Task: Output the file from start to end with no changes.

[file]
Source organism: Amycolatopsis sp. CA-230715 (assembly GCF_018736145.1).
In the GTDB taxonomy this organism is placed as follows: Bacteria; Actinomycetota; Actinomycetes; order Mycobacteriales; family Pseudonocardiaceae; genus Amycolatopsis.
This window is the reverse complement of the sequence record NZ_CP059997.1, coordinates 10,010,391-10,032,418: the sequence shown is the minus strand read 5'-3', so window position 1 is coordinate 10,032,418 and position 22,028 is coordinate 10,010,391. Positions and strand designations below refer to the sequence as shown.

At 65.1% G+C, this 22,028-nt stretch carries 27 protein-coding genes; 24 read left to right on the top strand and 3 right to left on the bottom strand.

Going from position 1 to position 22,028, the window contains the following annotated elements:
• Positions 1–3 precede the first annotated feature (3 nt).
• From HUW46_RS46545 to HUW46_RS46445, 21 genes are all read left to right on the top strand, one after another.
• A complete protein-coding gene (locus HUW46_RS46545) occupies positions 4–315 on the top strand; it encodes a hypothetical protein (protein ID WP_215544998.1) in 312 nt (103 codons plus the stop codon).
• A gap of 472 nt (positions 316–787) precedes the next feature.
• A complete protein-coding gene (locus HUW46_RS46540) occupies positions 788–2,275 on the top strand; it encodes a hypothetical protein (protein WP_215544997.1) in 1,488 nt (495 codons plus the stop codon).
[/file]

Source organism: Amycolatopsis sp. CA-230715 (assembly GCF_018736145.1).
In the GTDB taxonomy this organism is placed as follows: Bacteria; Actinomycetota; Actinomycetes; order Mycobacteriales; family Pseudonocardiaceae; genus Amycolatopsis.
This window is the reverse complement of the sequence record NZ_CP059997.1, coordinates 10,010,391-10,032,418: the sequence shown is the minus strand read 5'-3', so window position 1 is coordinate 10,032,418 and position 22,028 is coordinate 10,010,391. Positions and strand designations below refer to the sequence as shown.

At 65.1% G+C, this 22,028-nt stretch carries 27 protein-coding genes; 24 read left to right on the top strand and 3 right to left on the bottom strand.

Going from position 1 to position 22,028, the window contains the following annotated elements:
• Positions 1–3 precede the first annotated feature (3 nt).
• From HUW46_RS46545 to HUW46_RS46445, 21 genes are all read left to right on the top strand, one after another.
• A complete protein-coding gene (locus HUW46_RS46545) occupies positions 4–315 on the top strand; it encodes a hypothetical protein (protein ID WP_215544998.1) in 312 nt (103 codons plus the stop codon).
• A gap of 472 nt (positions 316–787) precedes the next feature.
• A complete protein-coding gene (locus HUW46_RS46540) occupies positions 788–2,275 on the top strand; it encodes a hypothetical protein (protein WP_215544997.1) in 1,488 nt (495 codons plus the stop codon).